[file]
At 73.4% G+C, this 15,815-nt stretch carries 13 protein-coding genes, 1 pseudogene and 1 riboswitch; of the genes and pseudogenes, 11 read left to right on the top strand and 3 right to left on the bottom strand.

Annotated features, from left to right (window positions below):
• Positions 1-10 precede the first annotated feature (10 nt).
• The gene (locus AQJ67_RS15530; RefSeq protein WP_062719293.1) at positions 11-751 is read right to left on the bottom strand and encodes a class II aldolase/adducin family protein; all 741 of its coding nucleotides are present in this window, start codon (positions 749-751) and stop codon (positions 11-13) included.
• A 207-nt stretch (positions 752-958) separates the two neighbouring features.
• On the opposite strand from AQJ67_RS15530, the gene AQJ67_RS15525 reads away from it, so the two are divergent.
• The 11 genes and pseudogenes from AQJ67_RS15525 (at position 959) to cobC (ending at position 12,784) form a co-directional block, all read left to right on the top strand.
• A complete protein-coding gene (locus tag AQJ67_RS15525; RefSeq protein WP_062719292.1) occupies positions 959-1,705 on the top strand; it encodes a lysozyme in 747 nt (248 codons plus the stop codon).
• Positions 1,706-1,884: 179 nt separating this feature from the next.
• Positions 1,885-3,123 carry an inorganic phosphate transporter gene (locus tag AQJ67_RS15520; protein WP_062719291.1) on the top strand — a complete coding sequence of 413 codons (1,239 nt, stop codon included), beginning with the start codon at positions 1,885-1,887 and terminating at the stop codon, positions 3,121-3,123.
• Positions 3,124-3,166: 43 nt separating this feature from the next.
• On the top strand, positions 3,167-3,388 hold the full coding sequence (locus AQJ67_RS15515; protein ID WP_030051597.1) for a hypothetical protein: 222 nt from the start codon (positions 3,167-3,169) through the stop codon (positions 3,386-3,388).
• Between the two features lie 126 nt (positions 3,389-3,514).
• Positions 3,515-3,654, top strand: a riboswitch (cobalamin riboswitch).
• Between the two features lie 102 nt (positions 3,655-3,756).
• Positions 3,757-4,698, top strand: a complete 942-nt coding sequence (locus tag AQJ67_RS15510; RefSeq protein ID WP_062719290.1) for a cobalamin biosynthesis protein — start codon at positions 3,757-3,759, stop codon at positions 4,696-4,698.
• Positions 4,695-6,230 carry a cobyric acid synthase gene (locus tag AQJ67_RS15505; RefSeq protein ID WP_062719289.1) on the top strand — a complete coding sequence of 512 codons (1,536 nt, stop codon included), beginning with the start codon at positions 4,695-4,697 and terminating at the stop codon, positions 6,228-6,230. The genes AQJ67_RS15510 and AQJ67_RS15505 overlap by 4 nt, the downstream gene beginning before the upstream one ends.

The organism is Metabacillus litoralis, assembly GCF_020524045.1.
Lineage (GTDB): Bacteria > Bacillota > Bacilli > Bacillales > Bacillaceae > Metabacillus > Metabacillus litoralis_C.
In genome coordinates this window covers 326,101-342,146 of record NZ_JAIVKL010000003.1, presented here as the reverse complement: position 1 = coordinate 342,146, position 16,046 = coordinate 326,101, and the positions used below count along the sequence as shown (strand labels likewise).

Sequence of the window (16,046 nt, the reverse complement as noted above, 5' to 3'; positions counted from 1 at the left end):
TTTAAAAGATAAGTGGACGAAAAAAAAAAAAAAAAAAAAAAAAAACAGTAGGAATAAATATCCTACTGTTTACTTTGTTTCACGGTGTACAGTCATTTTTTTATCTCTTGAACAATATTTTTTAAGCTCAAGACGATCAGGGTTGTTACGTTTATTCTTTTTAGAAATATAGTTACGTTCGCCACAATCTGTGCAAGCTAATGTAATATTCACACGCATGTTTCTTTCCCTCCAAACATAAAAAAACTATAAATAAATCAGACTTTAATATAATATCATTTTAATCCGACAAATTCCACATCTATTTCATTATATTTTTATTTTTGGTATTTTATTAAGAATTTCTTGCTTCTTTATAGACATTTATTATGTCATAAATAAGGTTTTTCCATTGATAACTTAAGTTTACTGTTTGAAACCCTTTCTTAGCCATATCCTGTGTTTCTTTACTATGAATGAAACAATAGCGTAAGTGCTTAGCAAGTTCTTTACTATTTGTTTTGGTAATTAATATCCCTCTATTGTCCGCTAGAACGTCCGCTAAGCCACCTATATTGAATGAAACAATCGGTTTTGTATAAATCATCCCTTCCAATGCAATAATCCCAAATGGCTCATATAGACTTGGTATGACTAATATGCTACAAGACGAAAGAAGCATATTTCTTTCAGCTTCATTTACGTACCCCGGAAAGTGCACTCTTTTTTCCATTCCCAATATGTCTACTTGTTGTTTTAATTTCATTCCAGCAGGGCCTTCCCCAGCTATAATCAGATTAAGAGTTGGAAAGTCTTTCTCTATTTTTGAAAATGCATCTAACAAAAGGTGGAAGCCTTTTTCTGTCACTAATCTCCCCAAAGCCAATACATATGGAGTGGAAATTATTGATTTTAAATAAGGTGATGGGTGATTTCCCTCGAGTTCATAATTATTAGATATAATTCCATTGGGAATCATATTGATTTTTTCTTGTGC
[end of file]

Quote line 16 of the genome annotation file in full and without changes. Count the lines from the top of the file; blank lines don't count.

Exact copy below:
• Positions 3,757-4,698, top strand: a complete 942-nt coding sequence (locus tag AQJ67_RS15510; RefSeq protein ID WP_062719290.1) for a cobalamin biosynthesis protein — start codon at positions 3,757-3,759, stop codon at positions 4,696-4,698.